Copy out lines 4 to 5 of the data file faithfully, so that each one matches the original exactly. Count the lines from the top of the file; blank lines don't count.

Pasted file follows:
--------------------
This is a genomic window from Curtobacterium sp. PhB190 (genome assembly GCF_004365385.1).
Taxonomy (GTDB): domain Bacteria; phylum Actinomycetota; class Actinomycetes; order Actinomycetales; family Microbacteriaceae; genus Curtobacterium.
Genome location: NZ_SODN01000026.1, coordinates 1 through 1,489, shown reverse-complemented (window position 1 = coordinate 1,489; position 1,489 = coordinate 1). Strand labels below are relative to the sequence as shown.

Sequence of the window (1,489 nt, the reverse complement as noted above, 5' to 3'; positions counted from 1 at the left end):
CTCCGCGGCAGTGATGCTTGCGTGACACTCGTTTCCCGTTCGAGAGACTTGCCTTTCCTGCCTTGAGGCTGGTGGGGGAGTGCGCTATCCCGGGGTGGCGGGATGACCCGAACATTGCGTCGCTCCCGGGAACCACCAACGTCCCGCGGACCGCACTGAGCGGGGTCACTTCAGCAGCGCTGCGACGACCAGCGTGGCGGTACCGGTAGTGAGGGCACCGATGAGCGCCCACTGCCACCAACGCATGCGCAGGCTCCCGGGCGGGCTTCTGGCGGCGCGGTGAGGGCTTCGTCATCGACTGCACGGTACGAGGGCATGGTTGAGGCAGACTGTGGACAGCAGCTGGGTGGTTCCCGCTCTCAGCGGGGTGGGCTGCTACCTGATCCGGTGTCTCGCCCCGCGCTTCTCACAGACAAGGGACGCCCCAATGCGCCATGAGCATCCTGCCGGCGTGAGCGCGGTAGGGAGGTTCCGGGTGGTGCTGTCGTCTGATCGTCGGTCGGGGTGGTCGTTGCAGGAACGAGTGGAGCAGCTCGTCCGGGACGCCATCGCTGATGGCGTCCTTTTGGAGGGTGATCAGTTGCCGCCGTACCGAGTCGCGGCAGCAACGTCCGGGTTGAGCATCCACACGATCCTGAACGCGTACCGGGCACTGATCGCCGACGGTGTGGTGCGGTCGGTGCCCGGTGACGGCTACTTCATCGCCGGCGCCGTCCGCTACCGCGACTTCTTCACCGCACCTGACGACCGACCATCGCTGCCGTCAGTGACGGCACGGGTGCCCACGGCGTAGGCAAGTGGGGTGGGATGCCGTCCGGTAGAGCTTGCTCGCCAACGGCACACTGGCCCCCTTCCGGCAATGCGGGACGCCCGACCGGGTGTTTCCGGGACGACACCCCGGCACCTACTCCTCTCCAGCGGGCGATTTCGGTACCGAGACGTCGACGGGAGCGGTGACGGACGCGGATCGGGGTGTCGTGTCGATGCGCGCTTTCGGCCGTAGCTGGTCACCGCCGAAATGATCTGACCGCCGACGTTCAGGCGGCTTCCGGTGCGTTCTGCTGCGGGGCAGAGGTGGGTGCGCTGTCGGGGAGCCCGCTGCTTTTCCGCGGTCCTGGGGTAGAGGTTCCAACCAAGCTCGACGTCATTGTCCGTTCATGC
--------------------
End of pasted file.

Sequence of the window (1,489 nt, the reverse complement as noted above, 5' to 3'; positions counted from 1 at the left end):
CTCCGCGGCAGTGATGCTTGCGTGACACTCGTTTCCCGTTCGAGAGACTTGCCTTTCCTGCCTTGAGGCTGGTGGGGGAGTGCGCTATCCCGGGGTGGCGGGATGACCCGAACATTGCGTCGCTCCCGGGAACCACCAACGTCCCGCGGACCGCACTGAGCGGGGTCACTTCAGCAGCGCTGCGACGACCAGCGTGGCGGTACCGGTAGTGAGGGCACCGATGAGCGCCCACTGCCACCAACGCATGCGCAGGCTCCCGGGCGGGCTTCTGGCGGCGCGGTGAGGGCTTCGTCATCGACTGCACGGTACGAGGGCATGGTTGAGGCAGACTGTGGACAGCAGCTGGGTGGTTCCCGCTCTCAGCGGGGTGGGCTGCTACCTGATCCGGTGTCTCGCCCCGCGCTTCTCACAGACAAGGGACGCCCCAATGCGCCATGAGCATCCTGCCGGCGTGAGCGCGGTAGGGAGGTTCCGGGTGGTGCTGTCGTCTGATCGTCGGTCGGGGTGGTCGTTGCAGGAACGAGTGGAGCAGCTCGTCCGGGACGCCATCGCTGATGGCGTCCTTTTGGAGGGTGATCAGTTGCCGCCGTACCGAGTCGCGGCAGCAACGTCCGGGTTGAGCATCCACACGATCCTGAACGCGTACCGGGCACTGATCGCCGACGGTGTGGTGCGGTCGGTGCCCGGTGACGGCTACTTCATCGCCGGCGCCGTCCGCTACCGCGACTTCTTCACCGCACCTGACGACCGACCATCGCTGCCGTCAGTGACGGCACGGGTGCCCACGGCGTAGGCAAGTGGGGTGGGATGCCGTCCGGTAGAGCTTGCTCGCCAACGGCACACTGGCCCCCTTCCGGCAATGCGGGACGCCCGACCGGGTGTTTCCGGGACGACACCCCGGCACCTACTCCTCTCCAGCGGGCGATTTCGGTACCGAGACGTCGACGGGAGCGGTGACGGACGCGGATCGGGGTGTCGTGTCGATGCGCGCTTTCGGCCGTAGCTGGTCACCGCCGAAATGATCTGACCGCCGACGTTCAGGCGGCTTCCGGTGCGTTCTGCTGCGGGGCAGAGGTGGGTGCGCTGTCGGGGAGCCCGCTGCTTTTCCGCGGTCCTGGGGTAGAGGTTCCAACCAAGCTCGACGTCATTGTCCGTTCATGC